This One Thing Changed My Relationship with Exercise Forever

Photo by on Unsplash

Photo by on Unsplash

This week, I’m talking about something a little bit different. Though this isn’t a health blog, being healthy is part of having a vibrant life. The life, if you read my blog, I believe you are longing for. So today I’m diving in to an important piece of the health puzzle: Exercise.

I know exercise is not something we always want to do (at least I don’t) and just the word might even bring up some negative feelings like guilt or embarrassment. But if we really want to live life to the fullest, it’s important to address all aspects of self-care: spirit, body, and soul.

So before you decide you’d rather be scrolling through the latest news about the Royals than reading about exercise, hang with me.

I’m going share something that caused a seismic shift in how I view exercise, as well as some not-necessarily-biological benefits of healthy activity.

You with me?

Ok, here we go. :)

The image that propelled me into action

Though I exercise regularly, that wasn’t always the case. Even though I believed exercise was important, up until my early 20s, I would go through periods where I exercised consistently and others times when I would do it sporadically. I’m not naturally athletic and I’ve never enjoyed mandated movement (the only movement I naturally love is gentle walking through nature), so it’s always been a bit of a struggle.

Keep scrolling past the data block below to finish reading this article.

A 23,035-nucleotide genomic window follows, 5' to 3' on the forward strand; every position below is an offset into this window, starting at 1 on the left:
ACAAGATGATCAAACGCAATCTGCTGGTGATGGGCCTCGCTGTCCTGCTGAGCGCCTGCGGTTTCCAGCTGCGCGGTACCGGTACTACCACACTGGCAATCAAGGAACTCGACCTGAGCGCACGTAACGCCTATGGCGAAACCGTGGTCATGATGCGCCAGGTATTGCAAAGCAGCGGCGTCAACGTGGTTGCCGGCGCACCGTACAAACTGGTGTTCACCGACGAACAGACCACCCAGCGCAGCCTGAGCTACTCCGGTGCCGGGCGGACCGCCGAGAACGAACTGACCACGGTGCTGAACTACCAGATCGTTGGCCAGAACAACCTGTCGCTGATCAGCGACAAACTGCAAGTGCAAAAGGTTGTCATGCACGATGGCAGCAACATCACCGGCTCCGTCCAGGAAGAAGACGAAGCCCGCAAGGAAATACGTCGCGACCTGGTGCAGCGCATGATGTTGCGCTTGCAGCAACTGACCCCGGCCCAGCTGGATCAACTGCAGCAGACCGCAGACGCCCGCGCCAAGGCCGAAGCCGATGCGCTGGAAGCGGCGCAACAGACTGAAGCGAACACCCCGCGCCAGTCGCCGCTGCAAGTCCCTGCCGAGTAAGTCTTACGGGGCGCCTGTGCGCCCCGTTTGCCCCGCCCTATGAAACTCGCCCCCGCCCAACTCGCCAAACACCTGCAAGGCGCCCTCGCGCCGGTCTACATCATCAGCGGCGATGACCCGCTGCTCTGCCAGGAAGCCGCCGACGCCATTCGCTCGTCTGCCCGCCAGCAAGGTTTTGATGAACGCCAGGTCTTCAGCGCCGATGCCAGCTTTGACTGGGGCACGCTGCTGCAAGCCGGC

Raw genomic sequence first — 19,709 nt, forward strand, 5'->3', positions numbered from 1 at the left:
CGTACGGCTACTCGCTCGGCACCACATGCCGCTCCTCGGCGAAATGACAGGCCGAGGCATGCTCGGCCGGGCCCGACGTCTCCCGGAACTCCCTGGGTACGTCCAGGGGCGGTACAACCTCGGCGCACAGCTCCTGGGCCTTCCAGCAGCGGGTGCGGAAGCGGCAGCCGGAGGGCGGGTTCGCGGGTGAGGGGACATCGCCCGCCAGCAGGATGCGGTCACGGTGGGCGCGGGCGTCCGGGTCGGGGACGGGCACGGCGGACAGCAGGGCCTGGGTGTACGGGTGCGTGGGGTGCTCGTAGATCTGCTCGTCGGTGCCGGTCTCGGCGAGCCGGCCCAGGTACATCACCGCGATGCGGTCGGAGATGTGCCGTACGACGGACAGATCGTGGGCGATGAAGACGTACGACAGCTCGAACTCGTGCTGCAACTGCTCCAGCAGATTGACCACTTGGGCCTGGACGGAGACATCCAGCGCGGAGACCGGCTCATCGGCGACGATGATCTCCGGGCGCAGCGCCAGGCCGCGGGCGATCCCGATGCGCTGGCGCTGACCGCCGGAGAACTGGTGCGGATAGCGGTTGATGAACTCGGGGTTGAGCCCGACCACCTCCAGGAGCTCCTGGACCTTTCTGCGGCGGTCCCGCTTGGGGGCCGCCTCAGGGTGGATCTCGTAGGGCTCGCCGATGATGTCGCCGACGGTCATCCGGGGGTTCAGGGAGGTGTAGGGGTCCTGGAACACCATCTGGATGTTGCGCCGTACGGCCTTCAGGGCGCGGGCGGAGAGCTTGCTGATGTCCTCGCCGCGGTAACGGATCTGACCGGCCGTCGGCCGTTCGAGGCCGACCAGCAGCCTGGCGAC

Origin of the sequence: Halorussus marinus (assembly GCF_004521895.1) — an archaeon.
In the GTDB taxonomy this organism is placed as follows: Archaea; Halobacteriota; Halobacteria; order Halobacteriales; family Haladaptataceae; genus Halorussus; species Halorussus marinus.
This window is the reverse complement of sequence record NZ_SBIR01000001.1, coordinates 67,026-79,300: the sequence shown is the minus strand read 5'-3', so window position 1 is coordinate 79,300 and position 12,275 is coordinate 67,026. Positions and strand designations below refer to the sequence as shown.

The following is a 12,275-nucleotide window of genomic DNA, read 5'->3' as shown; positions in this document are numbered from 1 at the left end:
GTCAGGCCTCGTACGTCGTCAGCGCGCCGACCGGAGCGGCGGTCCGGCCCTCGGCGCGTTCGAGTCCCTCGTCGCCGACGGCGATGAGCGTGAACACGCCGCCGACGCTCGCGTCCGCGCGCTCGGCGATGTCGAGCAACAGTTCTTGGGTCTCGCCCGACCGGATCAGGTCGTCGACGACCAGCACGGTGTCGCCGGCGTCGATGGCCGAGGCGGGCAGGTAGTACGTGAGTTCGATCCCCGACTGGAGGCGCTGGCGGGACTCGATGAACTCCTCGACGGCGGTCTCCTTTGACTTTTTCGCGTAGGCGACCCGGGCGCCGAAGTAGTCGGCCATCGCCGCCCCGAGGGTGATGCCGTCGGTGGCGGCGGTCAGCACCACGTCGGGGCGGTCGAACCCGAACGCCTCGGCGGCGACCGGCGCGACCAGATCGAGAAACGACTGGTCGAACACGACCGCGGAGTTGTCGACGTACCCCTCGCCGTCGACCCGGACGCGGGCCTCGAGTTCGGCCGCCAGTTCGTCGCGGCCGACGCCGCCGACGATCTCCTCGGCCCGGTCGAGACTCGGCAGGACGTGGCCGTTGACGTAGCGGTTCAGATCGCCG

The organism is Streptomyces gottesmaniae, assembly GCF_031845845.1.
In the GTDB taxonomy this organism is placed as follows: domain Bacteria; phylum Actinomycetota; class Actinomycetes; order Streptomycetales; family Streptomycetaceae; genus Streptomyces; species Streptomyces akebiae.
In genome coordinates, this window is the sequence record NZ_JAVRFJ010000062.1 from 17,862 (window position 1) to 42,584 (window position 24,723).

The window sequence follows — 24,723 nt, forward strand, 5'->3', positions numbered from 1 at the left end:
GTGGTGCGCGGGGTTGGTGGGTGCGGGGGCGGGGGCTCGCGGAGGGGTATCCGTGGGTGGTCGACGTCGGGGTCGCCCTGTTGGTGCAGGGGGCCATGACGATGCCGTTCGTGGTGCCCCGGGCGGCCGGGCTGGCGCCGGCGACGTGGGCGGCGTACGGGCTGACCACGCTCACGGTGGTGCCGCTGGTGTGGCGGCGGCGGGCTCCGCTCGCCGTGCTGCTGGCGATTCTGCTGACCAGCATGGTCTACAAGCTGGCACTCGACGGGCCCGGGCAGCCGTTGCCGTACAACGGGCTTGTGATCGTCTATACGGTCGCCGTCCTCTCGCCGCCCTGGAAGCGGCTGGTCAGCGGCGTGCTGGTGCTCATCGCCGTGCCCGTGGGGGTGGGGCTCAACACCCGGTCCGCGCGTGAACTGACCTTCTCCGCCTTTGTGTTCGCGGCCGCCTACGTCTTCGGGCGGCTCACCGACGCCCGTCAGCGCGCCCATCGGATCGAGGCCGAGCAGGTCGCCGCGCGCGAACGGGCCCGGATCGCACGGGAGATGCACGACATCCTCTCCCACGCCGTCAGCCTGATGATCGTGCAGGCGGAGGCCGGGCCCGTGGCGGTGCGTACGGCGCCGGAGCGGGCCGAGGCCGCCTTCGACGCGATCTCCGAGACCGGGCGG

Then I read something that completely changed my perspective on activity.

In his article Stir the Water, Dr. Don Colbert compares our bodies to ponds. Yes, ponds. He asks readers to imagine a pond with no water running through it. Over time, it develops scum and toxins and starts looking pretty yucky.

_On the glorious splendor of your majesty, and on your wondrous works, I will meditate._ Psalm 145_5 (ESV)(2).png

Now envision a pond with water flowing in and flowing out, stirred, perhaps, by a gentle stream. This pond, because it is being continually cleansed by the movement of the water, is clean, clear, and scum free.

_On the glorious splendor of your majesty, and on your wondrous works, I will meditate._ Psalm 145_5 (ESV)(1).png

Dr. Colbert then points out that our bodies are made of about 70% water. (You might guess where this is going.)

When we exercise, it gets the water in our body flowing. Like a stream through a pond, it helps clean out the gunk that would otherwise build up and eventually cause problems.

I don’t know if the mental picture of that scummy water hits you as strongly as it did 23-year-old me, but by the time I finished the article, I was determined not to be an algae-infested pond.

Any excuses I had to not exercise were instantly swept away by the power of the pond imagery. Whenever I was tempted to skip my workout, I thought of that pond. Then I thought of my body. I would think, Do I want be a clean pond or a scummy pond?  Some magical exercising switch was flipped in me the day I read that article, and I’ve followed a consistent exercise routine since then.